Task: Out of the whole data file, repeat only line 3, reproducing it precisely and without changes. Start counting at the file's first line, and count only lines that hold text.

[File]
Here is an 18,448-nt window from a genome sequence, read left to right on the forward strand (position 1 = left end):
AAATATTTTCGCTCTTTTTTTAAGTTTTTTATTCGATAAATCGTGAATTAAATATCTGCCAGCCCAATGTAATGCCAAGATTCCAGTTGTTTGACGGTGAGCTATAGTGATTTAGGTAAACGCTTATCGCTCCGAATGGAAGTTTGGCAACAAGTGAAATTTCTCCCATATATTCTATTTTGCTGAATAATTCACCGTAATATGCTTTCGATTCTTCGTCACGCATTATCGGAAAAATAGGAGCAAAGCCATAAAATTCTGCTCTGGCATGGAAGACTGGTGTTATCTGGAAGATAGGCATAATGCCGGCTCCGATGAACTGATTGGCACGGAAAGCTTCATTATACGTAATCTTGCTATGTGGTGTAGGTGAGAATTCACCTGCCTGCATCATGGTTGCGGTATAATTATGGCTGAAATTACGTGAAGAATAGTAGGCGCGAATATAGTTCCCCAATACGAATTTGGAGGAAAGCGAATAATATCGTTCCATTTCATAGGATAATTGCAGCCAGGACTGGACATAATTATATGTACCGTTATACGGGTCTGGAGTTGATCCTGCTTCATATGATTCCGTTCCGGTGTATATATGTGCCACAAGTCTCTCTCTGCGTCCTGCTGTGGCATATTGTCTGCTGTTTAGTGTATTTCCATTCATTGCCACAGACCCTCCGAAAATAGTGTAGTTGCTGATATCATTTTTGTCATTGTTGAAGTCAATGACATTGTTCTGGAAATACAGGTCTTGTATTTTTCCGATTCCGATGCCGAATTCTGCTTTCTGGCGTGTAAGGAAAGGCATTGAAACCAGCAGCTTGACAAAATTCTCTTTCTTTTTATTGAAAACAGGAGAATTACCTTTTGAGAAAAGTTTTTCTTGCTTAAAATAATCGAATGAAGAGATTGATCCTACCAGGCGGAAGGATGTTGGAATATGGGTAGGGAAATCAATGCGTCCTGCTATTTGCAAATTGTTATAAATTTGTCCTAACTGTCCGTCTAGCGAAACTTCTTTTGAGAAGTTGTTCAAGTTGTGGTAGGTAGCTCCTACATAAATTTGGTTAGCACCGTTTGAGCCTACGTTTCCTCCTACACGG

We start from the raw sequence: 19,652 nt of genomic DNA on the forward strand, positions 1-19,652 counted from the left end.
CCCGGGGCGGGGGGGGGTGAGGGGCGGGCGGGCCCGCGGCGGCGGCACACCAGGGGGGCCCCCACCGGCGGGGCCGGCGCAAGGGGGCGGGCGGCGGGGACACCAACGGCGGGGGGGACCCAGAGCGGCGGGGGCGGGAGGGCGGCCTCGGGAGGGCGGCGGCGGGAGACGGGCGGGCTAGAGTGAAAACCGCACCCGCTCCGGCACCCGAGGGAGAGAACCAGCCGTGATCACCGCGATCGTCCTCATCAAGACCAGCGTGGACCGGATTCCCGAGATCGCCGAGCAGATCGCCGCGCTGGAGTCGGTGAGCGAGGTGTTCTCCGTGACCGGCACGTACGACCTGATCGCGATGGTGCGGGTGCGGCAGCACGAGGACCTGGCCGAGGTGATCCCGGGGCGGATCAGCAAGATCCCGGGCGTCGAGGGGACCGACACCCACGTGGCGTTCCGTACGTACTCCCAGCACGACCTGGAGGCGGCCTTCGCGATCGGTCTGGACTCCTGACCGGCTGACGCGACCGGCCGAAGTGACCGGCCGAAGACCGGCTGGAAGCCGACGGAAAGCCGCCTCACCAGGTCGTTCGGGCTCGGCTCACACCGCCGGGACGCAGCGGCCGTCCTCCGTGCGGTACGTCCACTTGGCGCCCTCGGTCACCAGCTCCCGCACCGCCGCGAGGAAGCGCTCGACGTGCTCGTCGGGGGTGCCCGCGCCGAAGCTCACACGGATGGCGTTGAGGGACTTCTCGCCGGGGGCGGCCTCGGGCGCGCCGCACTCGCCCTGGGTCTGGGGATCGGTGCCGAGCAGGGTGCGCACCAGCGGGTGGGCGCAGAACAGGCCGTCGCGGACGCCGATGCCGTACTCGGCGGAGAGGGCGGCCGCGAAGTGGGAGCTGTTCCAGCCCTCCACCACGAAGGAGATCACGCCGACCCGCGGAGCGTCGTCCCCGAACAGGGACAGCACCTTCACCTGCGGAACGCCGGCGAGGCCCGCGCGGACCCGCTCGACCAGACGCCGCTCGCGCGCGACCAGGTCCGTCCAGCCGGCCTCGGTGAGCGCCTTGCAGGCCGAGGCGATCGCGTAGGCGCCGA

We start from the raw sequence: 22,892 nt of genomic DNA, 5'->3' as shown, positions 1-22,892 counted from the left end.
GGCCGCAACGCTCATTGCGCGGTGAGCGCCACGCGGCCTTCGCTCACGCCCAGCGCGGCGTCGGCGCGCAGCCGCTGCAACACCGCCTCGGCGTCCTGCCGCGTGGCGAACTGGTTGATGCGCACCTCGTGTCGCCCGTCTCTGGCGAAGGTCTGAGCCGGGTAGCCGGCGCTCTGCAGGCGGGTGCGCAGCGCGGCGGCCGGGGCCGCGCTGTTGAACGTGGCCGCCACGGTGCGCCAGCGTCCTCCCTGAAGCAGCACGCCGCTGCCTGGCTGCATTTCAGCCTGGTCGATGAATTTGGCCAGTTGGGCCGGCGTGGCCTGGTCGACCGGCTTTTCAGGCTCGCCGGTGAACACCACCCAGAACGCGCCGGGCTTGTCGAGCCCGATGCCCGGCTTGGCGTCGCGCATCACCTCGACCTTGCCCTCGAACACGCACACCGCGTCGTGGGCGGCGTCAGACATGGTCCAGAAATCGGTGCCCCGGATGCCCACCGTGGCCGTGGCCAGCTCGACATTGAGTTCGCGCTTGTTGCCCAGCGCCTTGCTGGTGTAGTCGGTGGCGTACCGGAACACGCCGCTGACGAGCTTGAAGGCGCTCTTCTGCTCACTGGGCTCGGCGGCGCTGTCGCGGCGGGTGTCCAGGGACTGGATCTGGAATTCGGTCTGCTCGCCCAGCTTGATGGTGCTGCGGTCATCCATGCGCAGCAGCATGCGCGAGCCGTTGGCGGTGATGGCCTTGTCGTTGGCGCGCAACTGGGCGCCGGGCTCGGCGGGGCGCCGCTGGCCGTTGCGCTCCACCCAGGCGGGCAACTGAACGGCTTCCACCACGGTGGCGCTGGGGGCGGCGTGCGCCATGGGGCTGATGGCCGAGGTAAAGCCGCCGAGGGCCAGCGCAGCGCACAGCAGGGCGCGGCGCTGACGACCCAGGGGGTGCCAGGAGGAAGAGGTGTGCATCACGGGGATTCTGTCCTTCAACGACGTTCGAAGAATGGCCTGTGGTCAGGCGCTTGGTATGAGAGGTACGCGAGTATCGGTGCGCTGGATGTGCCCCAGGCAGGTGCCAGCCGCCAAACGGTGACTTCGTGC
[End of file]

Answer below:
We start from the raw sequence: 19,652 nt of genomic DNA on the forward strand, positions 1-19,652 counted from the left end.